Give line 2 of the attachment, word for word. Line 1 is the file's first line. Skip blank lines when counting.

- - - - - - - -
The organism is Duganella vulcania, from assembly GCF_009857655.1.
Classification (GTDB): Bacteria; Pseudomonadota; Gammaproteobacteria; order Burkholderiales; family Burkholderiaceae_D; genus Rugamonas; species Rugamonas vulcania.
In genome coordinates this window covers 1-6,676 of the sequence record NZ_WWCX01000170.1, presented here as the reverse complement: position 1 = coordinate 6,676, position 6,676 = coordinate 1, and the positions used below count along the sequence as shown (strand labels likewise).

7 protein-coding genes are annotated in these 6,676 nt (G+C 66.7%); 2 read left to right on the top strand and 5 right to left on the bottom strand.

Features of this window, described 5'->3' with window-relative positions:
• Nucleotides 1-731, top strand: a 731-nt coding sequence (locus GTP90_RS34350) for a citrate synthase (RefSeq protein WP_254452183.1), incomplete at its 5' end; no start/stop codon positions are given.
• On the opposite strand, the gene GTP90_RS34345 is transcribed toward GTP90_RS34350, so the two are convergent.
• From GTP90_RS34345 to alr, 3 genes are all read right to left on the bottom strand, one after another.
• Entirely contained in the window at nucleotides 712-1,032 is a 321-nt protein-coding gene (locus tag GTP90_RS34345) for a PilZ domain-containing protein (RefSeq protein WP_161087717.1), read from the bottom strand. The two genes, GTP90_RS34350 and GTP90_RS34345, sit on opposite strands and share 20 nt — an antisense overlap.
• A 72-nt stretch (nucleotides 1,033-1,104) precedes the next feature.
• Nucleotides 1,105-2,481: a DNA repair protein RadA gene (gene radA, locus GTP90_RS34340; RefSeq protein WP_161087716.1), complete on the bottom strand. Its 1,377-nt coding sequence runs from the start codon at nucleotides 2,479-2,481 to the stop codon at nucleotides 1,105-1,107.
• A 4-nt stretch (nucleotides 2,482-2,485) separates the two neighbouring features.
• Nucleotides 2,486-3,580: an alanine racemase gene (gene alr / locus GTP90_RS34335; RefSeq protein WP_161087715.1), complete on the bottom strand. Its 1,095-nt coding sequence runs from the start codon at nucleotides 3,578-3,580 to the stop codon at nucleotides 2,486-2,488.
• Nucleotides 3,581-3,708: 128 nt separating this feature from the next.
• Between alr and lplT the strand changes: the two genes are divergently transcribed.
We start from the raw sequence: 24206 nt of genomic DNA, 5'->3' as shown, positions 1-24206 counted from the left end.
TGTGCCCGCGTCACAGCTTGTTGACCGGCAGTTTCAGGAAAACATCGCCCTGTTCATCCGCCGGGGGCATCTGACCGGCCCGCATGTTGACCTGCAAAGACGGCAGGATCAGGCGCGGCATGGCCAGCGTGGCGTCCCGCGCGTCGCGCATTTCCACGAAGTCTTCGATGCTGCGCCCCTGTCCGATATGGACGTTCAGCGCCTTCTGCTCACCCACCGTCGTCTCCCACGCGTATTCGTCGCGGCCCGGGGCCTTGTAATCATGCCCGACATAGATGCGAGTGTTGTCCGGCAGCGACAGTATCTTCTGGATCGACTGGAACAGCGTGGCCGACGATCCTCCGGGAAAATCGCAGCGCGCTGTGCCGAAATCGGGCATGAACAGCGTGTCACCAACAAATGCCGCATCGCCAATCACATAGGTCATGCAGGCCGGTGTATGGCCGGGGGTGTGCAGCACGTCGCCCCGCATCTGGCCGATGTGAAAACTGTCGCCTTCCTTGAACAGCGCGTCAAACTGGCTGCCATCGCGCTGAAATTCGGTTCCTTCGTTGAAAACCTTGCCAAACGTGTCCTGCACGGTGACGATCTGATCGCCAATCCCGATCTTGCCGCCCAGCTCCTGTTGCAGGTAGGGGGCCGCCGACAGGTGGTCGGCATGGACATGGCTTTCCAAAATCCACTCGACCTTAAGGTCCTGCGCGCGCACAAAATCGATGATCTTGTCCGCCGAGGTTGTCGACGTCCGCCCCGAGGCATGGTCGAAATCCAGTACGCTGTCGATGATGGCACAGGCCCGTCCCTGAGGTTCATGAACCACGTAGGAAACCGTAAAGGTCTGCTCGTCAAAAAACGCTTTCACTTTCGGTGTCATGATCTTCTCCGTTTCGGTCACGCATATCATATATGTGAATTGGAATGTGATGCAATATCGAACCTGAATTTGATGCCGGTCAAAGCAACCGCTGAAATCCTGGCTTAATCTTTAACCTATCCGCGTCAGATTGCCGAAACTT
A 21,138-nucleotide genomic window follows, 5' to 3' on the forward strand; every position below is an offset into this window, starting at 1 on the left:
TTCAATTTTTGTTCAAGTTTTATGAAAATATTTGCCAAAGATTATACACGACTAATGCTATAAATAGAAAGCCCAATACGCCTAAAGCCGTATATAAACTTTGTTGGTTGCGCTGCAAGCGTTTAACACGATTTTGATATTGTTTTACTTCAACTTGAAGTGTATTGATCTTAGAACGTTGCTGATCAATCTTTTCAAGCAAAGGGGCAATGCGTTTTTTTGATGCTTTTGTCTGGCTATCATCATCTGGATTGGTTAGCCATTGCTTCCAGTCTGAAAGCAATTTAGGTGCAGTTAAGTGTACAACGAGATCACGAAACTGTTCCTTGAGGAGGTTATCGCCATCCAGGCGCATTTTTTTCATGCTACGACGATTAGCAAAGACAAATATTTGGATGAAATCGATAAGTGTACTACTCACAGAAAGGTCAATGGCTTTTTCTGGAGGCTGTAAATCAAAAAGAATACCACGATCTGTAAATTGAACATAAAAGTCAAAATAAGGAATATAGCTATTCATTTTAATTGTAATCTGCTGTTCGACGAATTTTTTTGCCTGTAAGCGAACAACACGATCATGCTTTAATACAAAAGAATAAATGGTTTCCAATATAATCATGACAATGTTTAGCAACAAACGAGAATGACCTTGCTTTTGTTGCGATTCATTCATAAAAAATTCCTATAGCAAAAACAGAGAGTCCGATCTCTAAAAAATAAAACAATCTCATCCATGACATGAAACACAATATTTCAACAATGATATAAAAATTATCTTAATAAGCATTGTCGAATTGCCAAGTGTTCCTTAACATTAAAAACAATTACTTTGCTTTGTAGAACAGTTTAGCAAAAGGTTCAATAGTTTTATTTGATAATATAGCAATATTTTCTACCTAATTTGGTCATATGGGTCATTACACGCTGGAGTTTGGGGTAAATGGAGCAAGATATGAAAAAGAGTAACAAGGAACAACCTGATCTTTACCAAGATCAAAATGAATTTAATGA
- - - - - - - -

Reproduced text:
Classification (GTDB): Bacteria; Pseudomonadota; Gammaproteobacteria; order Burkholderiales; family Burkholderiaceae_D; genus Rugamonas; species Rugamonas vulcania.